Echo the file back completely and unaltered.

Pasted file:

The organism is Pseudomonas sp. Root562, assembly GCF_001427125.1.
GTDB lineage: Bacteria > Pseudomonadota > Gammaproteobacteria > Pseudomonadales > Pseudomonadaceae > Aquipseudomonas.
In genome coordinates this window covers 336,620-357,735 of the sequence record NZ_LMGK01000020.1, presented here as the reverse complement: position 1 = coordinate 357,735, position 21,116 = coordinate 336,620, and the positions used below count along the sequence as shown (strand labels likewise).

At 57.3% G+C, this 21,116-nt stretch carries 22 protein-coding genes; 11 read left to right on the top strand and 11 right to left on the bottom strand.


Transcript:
The organism is Pseudomonas sp. Root562, assembly GCF_001427125.1.
GTDB lineage: Bacteria > Pseudomonadota > Gammaproteobacteria > Pseudomonadales > Pseudomonadaceae > Aquipseudomonas.
In genome coordinates this window covers 336,620-357,735 of the sequence record NZ_LMGK01000020.1, presented here as the reverse complement: position 1 = coordinate 357,735, position 21,116 = coordinate 336,620, and the positions used below count along the sequence as shown (strand labels likewise).

At 57.3% G+C, this 21,116-nt stretch carries 22 protein-coding genes; 11 read left to right on the top strand and 11 right to left on the bottom strand.